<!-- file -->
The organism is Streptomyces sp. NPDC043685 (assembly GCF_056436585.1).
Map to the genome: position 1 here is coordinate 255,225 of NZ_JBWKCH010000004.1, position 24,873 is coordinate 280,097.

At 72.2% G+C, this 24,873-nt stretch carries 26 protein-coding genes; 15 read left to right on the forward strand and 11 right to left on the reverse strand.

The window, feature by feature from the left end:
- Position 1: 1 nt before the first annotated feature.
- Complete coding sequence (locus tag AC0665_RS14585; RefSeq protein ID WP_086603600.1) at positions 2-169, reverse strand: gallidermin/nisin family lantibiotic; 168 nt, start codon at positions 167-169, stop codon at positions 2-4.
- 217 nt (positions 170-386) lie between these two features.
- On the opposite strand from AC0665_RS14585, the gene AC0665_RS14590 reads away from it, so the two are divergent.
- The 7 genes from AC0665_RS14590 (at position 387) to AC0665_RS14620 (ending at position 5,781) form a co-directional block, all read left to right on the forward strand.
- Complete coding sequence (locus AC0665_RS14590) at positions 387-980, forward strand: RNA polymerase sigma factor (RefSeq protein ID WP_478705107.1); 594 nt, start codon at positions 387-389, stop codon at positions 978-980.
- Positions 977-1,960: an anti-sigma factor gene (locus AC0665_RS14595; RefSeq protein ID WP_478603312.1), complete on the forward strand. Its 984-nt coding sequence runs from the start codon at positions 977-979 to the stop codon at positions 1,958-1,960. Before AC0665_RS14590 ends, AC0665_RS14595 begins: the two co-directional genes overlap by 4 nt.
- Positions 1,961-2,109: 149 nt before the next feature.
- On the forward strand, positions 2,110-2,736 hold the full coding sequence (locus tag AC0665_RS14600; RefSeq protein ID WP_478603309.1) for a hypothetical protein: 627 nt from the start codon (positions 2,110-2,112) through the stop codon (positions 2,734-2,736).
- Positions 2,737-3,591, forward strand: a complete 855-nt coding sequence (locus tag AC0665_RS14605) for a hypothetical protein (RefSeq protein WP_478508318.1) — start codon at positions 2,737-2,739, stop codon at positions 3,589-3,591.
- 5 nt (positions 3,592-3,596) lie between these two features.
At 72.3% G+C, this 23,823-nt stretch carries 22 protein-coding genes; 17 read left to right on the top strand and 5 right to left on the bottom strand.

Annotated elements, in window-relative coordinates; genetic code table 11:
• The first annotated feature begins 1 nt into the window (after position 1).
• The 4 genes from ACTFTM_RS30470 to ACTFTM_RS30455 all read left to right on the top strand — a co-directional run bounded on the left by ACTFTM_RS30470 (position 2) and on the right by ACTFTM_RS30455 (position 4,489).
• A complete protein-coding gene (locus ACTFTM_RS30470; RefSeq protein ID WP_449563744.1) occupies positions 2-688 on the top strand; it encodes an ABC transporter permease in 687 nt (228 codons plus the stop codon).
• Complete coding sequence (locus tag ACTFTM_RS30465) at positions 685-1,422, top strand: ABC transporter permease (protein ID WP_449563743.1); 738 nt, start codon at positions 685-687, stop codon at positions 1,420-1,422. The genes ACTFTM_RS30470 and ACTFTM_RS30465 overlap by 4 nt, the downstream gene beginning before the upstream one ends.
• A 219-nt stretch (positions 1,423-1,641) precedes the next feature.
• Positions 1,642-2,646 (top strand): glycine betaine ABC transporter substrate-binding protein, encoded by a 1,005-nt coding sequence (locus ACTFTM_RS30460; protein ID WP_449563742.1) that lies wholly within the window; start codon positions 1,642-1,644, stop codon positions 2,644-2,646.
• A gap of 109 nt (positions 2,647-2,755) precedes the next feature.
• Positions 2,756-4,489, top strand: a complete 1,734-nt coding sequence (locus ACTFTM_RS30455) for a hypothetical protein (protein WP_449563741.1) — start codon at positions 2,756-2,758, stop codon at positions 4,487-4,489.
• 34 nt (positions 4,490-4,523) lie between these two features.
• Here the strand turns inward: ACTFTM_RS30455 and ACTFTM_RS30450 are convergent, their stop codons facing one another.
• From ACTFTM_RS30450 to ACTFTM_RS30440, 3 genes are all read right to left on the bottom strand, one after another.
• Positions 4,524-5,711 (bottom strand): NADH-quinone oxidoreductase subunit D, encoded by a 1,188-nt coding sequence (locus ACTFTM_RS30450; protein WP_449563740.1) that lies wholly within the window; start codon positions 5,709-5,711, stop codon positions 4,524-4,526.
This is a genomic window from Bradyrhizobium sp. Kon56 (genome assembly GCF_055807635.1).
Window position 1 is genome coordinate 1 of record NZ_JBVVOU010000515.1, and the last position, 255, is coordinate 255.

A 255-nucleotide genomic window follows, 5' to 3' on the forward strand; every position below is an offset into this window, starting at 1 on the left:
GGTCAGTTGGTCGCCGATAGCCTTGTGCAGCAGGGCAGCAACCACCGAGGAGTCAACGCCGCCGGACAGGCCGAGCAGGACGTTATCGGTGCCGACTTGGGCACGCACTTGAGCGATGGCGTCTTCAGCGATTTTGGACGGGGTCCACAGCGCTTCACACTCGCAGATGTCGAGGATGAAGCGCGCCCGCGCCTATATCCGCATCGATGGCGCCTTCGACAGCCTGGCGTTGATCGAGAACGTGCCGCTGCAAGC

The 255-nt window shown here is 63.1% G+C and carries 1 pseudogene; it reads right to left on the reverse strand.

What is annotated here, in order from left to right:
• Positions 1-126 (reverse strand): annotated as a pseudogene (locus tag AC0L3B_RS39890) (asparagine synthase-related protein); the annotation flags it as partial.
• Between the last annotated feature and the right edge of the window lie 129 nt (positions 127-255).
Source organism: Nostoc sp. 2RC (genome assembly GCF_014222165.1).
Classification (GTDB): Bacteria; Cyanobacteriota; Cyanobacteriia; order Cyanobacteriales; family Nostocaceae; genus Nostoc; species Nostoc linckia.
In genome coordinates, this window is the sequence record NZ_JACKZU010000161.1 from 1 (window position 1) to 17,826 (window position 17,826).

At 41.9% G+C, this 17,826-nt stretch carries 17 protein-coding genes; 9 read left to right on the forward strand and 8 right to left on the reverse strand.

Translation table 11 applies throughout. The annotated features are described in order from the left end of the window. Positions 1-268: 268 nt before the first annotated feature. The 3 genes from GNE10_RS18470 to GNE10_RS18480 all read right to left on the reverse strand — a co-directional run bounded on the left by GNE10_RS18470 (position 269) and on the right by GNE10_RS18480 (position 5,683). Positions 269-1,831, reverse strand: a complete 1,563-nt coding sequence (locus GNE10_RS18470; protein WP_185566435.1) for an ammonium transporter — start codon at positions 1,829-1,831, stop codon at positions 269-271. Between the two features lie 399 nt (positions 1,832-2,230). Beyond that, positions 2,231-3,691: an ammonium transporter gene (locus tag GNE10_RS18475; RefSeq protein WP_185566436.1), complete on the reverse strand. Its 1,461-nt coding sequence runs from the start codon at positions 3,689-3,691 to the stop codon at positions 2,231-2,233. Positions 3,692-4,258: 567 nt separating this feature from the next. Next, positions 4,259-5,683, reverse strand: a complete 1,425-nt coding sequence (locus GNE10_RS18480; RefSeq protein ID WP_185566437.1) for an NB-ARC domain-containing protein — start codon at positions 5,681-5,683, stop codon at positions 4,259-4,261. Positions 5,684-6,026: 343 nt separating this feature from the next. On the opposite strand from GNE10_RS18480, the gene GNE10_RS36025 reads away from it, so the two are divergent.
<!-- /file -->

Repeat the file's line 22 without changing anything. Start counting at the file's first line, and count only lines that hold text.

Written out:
• A 219-nt stretch (positions 1,423-1,641) precedes the next feature.